Looking for a job in Berlin will probably be a time filled with a mix of wonder, impatience, frustration, and excitement. When beginning your job search, I would recommend that you find out as much information as possible from other people who have gone through the same process in Berlin. It can give you some valuable insights and tips on how to approach it.
Here are 10 best tips and resources that I hope will help kick-start your job search and land you a job you love:
1. Check Your Work Permit Status
If you are from the European Union (EU), European Economic Area (EEA) or Switzerland you don’t need a permit to work in Germany, only a valid passport or ID card. If you are from Australia, Israel, Japan, Canada, New Zealand, South Korea or the US, you can also come to Germany without a visa, however, you need to apply for a German residence and work permit from your local Alien’s Authority. Everyone else needs a German visa and residence permit in order to work in Germany, and whether you will get one depends on your qualifications and the sector you want to work in. Here is a glossary of all the different types of visas and residence permits available to you. Thank you Red Tape Translation! If in doubt whether you are eligible to work in Germany, come along to our next Landing Pad Berlin event and ask our resident immigration expert, Surin Ersöz.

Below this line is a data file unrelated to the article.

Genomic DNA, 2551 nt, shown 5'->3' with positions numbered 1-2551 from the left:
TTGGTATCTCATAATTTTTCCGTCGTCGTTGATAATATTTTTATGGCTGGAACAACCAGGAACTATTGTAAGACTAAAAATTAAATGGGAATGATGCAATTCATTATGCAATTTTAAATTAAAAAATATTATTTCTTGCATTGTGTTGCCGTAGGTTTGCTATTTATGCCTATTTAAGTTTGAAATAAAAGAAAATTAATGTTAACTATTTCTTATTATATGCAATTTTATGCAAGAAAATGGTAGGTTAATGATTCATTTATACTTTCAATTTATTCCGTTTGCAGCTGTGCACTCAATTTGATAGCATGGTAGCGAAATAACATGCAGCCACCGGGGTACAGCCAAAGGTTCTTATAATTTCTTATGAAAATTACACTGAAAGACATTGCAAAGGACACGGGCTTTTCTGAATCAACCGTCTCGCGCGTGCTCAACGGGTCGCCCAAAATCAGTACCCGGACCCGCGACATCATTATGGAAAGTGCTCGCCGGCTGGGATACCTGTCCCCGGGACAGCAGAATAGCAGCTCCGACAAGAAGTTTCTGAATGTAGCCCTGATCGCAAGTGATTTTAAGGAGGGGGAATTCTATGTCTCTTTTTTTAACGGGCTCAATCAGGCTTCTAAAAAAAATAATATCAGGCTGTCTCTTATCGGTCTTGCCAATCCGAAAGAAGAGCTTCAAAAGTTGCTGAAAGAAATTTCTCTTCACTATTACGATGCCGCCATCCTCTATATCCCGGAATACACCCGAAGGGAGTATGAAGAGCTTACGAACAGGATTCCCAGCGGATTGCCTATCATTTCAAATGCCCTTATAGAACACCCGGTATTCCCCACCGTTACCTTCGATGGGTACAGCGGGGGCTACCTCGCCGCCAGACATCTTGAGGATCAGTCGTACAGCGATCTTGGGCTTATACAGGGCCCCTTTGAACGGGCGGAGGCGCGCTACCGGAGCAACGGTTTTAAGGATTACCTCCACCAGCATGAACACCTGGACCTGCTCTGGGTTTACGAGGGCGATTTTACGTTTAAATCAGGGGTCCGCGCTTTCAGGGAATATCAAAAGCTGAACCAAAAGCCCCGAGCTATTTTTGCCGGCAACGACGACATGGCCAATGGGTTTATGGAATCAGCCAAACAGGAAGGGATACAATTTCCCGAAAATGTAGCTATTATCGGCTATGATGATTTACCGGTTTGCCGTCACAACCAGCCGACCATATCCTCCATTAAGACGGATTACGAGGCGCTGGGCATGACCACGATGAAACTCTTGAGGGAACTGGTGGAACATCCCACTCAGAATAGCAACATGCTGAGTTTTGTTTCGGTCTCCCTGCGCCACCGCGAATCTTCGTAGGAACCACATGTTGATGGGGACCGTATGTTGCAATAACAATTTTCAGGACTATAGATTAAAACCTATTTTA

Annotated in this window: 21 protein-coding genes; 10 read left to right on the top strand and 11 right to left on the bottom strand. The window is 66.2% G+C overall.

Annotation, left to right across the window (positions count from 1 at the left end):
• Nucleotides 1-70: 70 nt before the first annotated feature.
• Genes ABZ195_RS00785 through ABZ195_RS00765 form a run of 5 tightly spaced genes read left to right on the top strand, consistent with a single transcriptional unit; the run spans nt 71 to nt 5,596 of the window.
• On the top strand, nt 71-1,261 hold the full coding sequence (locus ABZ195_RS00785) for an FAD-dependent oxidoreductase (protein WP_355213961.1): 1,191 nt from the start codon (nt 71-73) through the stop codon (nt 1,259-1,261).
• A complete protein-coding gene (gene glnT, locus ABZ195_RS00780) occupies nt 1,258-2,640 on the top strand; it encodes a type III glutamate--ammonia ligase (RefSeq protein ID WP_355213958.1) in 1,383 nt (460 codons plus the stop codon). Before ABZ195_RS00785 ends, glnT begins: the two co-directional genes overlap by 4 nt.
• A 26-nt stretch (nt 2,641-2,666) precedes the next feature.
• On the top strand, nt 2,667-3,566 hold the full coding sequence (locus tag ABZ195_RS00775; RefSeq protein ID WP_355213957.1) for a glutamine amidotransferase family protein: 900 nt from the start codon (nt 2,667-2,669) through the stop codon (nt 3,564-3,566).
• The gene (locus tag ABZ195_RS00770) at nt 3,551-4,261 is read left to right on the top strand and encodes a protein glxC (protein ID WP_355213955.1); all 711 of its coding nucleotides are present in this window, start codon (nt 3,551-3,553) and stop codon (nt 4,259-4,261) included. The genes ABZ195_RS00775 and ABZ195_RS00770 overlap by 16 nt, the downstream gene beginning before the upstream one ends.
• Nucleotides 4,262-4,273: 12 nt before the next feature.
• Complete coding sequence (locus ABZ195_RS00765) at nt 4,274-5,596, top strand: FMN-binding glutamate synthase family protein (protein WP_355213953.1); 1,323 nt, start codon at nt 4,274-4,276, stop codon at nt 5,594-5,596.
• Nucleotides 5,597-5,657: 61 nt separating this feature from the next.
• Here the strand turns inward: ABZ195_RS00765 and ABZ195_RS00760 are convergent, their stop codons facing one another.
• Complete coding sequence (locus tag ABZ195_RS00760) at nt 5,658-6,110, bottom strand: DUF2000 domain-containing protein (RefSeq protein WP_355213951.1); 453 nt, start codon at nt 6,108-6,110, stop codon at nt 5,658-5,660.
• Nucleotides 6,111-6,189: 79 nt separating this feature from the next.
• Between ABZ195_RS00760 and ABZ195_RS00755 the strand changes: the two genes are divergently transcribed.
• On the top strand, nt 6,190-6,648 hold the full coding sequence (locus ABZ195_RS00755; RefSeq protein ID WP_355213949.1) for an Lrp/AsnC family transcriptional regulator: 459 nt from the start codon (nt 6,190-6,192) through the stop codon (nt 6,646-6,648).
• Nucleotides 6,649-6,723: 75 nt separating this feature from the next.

2. Get Your Qualifications Recognised
Once you are sure you are able to work in Germany, next check if your professional and occupational qualifications are recognised locally. You can find out if you need to apply for an ‘equivalency review’ simply by typing your occupation into the Recognition Finder on the Recognition In Germany Website. In certain professions, recognition is mandatory. Contact the Central Office for Foreign Education (Zentrale Stelle für die Bewertung ausländischer Qualifikationen, ZAB) to get a foreign university degree verified.
3. Learn German
Do you speak German to a level that will maximise your chances of finding a job in Berlin and allow you to do a good job? There are lots of language schools to choose from. This list from My Guide Berlin breaks down 10 of the best by budget. If baby is in tow and you’d like to study during nap times, www.lingoda.com offers very reasonably priced private and group classes online. For group parent plus baby lessons in various locations across town, check out the German Classes with Childminding Classes from Archer Relocation.
4. Write Your CV the German Way
Ask a friend to take a look at your CV and give you their brutally honest feedback. Does it truly characterise your abilities and your potential for contributing to your the next employer’s success? Is it written in ‘the German way’? Due to privacy laws, German companies aren’t allowed to request a photo in their job ads, but they expect and want to see one on your CV nonetheless. They say that a CV with photo provides a more complete representation of the applicant, and allows them to ‘connect’ with the applicant in a way that can’t be done just by scanning words on paper. I know this seems strange to some people, particularly if you come from the US, UK or Canada where labour and anti-discrimination laws prevent employers from requesting a good deal of personal information, but by not including a photo you risk having your application disregarded. Contact Nina Harwick if you need a new professional headshot. You can use the headshot for your LinkedIn and Xing profiles too.
5. Utilise LinkedIn and Xing